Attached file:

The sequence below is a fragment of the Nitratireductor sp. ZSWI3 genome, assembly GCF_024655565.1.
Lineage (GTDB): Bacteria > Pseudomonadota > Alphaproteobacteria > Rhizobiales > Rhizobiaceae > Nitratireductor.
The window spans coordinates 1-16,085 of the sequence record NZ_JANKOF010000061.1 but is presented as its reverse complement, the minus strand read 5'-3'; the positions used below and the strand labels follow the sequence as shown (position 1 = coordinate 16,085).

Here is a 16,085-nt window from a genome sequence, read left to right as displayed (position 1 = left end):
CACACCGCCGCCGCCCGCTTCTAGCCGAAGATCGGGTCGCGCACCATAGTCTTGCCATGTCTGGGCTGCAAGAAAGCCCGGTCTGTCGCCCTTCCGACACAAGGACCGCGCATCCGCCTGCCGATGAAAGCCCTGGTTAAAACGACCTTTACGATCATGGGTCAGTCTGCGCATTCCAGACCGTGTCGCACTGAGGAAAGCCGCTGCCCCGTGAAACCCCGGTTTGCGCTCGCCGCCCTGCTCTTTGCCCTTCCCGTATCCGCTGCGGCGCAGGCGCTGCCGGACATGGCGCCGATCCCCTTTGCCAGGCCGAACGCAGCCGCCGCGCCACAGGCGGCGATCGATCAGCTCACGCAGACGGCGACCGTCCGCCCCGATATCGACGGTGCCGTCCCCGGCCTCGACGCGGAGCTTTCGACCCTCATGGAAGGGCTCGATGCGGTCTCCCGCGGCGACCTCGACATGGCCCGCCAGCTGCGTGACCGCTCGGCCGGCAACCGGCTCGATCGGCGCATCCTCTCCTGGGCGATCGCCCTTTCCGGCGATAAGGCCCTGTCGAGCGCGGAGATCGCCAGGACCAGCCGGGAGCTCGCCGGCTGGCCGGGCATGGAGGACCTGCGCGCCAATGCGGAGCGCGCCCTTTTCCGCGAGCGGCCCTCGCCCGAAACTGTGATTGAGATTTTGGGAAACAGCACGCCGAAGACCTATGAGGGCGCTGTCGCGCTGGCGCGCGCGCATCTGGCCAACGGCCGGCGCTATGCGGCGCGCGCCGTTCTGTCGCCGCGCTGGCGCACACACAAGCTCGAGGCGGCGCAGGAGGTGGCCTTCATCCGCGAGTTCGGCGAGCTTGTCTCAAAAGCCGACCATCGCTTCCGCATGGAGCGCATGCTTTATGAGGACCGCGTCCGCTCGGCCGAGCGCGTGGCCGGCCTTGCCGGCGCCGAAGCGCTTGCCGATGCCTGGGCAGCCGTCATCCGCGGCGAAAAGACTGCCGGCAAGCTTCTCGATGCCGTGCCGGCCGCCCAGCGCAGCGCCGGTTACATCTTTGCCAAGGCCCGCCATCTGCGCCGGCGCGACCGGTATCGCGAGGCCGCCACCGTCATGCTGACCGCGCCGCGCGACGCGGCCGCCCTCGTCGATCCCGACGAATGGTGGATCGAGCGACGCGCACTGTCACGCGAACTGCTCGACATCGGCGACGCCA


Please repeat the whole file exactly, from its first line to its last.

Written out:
The sequence below is a fragment of the Nitratireductor sp. ZSWI3 genome, assembly GCF_024655565.1.
Lineage (GTDB): Bacteria > Pseudomonadota > Alphaproteobacteria > Rhizobiales > Rhizobiaceae > Nitratireductor.
The window spans coordinates 1-16,085 of the sequence record NZ_JANKOF010000061.1 but is presented as its reverse complement, the minus strand read 5'-3'; the positions used below and the strand labels follow the sequence as shown (position 1 = coordinate 16,085).

Here is a 16,085-nt window from a genome sequence, read left to right as displayed (position 1 = left end):
CACACCGCCGCCGCCCGCTTCTAGCCGAAGATCGGGTCGCGCACCATAGTCTTGCCATGTCTGGGCTGCAAGAAAGCCCGGTCTGTCGCCCTTCCGACACAAGGACCGCGCATCCGCCTGCCGATGAAAGCCCTGGTTAAAACGACCTTTACGATCATGGGTCAGTCTGCGCATTCCAGACCGTGTCGCACTGAGGAAAGCCGCTGCCCCGTGAAACCCCGGTTTGCGCTCGCCGCCCTGCTCTTTGCCCTTCCCGTATCCGCTGCGGCGCAGGCGCTGCCGGACATGGCGCCGATCCCCTTTGCCAGGCCGAACGCAGCCGCCGCGCCACAGGCGGCGATCGATCAGCTCACGCAGACGGCGACCGTCCGCCCCGATATCGACGGTGCCGTCCCCGGCCTCGACGCGGAGCTTTCGACCCTCATGGAAGGGCTCGATGCGGTCTCCCGCGGCGACCTCGACATGGCCCGCCAGCTGCGTGACCGCTCGGCCGGCAACCGGCTCGATCGGCGCATCCTCTCCTGGGCGATCGCCCTTTCCGGCGATAAGGCCCTGTCGAGCGCGGAGATCGCCAGGACCAGCCGGGAGCTCGCCGGCTGGCCGGGCATGGAGGACCTGCGCGCCAATGCGGAGCGCGCCCTTTTCCGCGAGCGGCCCTCGCCCGAAACTGTGATTGAGATTTTGGGAAACAGCACGCCGAAGACCTATGAGGGCGCTGTCGCGCTGGCGCGCGCGCATCTGGCCAACGGCCGGCGCTATGCGGCGCGCGCCGTTCTGTCGCCGCGCTGGCGCACACACAAGCTCGAGGCGGCGCAGGAGGTGGCCTTCATCCGCGAGTTCGGCGAGCTTGTCTCAAAAGCCGACCATCGCTTCCGCATGGAGCGCATGCTTTATGAGGACCGCGTCCGCTCGGCCGAGCGCGTGGCCGGCCTTGCCGGCGCCGAAGCGCTTGCCGATGCCTGGGCAGCCGTCATCCGCGGCGAAAAGACTGCCGGCAAGCTTCTCGATGCCGTGCCGGCCGCCCAGCGCAGCGCCGGTTACATCTTTGCCAAGGCCCGCCATCTGCGCCGGCGCGACCGGTATCGCGAGGCCGCCACCGTCATGCTGACCGCGCCGCGCGACGCGGCCGCCCTCGTCGATCCCGACGAATGGTGGATCGAGCGACGCGCACTGTCACGCGAACTGCTCGACATCGGCGACGCCA